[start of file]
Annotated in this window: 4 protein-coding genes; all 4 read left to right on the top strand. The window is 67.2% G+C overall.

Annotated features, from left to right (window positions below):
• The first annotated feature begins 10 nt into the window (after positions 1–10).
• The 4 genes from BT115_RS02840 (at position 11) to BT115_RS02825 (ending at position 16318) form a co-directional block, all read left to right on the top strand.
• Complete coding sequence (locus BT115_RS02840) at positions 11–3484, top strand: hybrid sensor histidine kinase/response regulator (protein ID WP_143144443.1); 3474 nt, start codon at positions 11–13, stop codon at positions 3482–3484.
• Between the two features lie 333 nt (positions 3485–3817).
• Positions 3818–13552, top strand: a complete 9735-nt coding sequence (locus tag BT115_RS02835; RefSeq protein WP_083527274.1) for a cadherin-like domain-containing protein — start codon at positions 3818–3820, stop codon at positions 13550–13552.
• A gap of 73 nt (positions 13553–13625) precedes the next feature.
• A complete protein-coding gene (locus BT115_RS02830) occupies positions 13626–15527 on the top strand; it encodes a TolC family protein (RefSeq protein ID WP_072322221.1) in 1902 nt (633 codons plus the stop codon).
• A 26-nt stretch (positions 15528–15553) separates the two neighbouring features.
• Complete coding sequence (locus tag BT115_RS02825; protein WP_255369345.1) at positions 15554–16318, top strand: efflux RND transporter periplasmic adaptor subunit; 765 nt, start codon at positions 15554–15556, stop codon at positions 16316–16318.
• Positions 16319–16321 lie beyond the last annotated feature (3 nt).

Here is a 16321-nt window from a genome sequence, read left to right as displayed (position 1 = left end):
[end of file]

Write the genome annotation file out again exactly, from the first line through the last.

Annotated in this window: 4 protein-coding genes; all 4 read left to right on the top strand. The window is 67.2% G+C overall.

Annotated features, from left to right (window positions below):
• The first annotated feature begins 10 nt into the window (after positions 1–10).
• The 4 genes from BT115_RS02840 (at position 11) to BT115_RS02825 (ending at position 16318) form a co-directional block, all read left to right on the top strand.
• Complete coding sequence (locus BT115_RS02840) at positions 11–3484, top strand: hybrid sensor histidine kinase/response regulator (protein ID WP_143144443.1); 3474 nt, start codon at positions 11–13, stop codon at positions 3482–3484.
• Between the two features lie 333 nt (positions 3485–3817).
• Positions 3818–13552, top strand: a complete 9735-nt coding sequence (locus tag BT115_RS02835; RefSeq protein WP_083527274.1) for a cadherin-like domain-containing protein — start codon at positions 3818–3820, stop codon at positions 13550–13552.
• A gap of 73 nt (positions 13553–13625) precedes the next feature.
• A complete protein-coding gene (locus BT115_RS02830) occupies positions 13626–15527 on the top strand; it encodes a TolC family protein (RefSeq protein ID WP_072322221.1) in 1902 nt (633 codons plus the stop codon).
• A 26-nt stretch (positions 15528–15553) separates the two neighbouring features.
• Complete coding sequence (locus tag BT115_RS02825; protein WP_255369345.1) at positions 15554–16318, top strand: efflux RND transporter periplasmic adaptor subunit; 765 nt, start codon at positions 15554–15556, stop codon at positions 16316–16318.
• Positions 16319–16321 lie beyond the last annotated feature (3 nt).

Here is a 16321-nt window from a genome sequence, read left to right as displayed (position 1 = left end):